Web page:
Norway to ban fur farms

Fur production will be phased out by 2015

After decades of campaigning by the Norwegian animal rights group NOAH, the government of Norway has announced its plan to completely ban fur farms by 2015. After elections in September 2017, Prime Minister Erna Solberg’s Conservative Party announced a coalition with the Liberal Party – a group focused on social and environmental issues.

As part of the coalition agreement, the government has pledged to shut down farms producing fox and mink pelts. There are around 300 in the country, together producing around 700,000 mink and 100,000 fox pelts each year. While those who work in the fur industry argue that the farms provide jobs, contribute to the country’s economy and work to strict welfare rules, many Norwegians support the ban.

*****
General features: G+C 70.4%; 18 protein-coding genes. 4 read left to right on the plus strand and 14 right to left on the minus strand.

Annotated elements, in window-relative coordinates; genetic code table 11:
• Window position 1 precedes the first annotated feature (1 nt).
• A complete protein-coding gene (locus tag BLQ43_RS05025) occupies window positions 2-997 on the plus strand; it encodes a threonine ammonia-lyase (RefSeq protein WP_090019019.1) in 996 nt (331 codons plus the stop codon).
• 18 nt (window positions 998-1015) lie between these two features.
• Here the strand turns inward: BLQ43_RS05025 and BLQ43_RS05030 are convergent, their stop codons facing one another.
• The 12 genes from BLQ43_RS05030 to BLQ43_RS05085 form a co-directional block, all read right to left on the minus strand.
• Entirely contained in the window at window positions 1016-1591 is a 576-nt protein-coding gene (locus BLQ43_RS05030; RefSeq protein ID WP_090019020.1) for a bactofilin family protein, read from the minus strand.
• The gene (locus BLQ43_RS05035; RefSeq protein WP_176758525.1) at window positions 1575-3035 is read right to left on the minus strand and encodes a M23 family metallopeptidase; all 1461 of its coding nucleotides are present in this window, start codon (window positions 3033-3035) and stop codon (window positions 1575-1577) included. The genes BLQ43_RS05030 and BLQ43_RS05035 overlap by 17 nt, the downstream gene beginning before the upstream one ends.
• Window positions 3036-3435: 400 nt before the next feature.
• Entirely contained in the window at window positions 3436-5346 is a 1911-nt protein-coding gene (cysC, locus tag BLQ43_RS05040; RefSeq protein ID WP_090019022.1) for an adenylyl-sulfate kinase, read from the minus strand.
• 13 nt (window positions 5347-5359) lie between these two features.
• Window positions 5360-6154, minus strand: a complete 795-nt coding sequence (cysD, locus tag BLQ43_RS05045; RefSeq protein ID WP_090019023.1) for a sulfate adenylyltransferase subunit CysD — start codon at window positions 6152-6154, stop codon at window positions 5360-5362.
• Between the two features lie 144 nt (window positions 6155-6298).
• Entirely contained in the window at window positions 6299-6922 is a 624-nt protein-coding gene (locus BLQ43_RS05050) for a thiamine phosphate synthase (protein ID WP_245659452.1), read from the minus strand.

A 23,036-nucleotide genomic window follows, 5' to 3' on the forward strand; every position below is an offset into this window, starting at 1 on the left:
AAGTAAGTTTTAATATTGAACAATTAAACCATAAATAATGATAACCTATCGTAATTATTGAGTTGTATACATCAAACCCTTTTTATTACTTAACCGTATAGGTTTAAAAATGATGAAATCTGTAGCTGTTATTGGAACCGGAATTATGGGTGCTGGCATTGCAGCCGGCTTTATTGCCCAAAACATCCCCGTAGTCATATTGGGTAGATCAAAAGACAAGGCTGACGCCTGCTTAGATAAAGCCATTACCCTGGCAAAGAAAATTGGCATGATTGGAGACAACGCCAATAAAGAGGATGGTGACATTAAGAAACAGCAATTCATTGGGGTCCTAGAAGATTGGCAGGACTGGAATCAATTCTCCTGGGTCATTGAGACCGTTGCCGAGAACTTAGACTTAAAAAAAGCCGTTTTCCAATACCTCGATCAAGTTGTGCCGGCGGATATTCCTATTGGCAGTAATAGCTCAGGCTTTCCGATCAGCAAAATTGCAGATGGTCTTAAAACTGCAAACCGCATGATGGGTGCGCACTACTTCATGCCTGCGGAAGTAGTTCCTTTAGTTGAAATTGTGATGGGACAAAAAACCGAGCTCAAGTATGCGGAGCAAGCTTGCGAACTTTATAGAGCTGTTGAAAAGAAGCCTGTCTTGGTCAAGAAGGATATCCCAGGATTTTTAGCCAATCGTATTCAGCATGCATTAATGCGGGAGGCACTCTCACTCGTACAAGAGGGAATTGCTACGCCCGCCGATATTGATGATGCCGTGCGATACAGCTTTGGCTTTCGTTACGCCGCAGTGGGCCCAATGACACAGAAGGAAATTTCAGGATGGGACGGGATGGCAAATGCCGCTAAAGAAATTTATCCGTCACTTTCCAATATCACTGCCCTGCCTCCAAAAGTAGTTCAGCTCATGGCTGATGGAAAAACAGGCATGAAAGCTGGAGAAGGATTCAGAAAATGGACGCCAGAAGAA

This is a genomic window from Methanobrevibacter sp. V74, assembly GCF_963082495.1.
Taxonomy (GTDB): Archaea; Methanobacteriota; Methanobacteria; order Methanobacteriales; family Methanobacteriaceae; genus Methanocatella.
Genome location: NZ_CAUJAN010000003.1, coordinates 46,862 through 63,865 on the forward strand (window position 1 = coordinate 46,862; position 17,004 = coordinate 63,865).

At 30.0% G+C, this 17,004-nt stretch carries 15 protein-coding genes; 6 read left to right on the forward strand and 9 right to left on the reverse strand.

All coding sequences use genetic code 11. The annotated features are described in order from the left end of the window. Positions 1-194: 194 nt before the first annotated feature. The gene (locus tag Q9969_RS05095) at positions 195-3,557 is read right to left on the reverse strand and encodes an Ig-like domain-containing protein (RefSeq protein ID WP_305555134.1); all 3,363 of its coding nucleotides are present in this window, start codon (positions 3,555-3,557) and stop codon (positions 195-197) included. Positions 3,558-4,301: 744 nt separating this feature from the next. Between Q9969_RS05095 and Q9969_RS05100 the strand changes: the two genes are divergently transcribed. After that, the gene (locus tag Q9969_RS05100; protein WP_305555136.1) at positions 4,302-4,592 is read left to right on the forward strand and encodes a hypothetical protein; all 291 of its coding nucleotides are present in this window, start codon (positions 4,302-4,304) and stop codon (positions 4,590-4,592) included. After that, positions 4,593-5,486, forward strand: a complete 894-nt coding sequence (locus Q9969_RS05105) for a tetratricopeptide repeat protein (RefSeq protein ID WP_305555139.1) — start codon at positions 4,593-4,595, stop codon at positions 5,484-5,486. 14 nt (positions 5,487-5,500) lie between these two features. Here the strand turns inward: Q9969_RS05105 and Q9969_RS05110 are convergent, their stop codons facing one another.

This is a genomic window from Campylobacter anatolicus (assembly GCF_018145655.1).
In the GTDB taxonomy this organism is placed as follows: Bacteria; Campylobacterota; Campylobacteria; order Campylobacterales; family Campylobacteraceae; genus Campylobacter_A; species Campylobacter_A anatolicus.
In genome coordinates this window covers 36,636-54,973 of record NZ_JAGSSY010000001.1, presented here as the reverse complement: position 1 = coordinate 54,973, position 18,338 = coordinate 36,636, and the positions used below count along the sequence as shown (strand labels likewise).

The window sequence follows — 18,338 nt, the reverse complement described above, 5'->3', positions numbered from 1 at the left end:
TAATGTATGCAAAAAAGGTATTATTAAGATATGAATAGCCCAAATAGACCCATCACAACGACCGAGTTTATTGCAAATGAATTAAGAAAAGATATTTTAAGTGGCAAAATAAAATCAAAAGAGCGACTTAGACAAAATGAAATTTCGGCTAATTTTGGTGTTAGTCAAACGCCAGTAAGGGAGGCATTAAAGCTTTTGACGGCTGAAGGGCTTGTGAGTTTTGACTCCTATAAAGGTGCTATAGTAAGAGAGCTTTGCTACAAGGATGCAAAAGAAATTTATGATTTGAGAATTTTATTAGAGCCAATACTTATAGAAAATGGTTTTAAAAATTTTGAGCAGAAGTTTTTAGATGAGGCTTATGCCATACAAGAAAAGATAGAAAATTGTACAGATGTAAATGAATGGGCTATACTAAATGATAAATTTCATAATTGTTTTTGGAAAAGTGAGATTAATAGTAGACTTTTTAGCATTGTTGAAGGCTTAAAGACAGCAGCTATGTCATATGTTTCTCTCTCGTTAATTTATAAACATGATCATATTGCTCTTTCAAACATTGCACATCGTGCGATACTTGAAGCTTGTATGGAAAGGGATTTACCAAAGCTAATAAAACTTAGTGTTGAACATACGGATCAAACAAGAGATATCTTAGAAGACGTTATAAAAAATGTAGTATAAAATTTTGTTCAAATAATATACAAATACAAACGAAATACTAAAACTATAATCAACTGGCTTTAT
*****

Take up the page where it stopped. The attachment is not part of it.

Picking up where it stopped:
Just before World War II broke out, Norway was the world’s leading producer of fur with close to 20,000 farms breeding minks and foxes. Since then, production has declined – Norway currently produces three per cent of fox furs, while China contributes almost 70 per cent.

The ban must now pass a vote in the Norwegian Parliament, where it’s expected to receive strong support. If the ban goes ahead, Norway will join the UK, Croatia, Austria, Germany and the Czech Republic in completely banning fur production.

 

Image: Dzīvnieku brīvība/flickr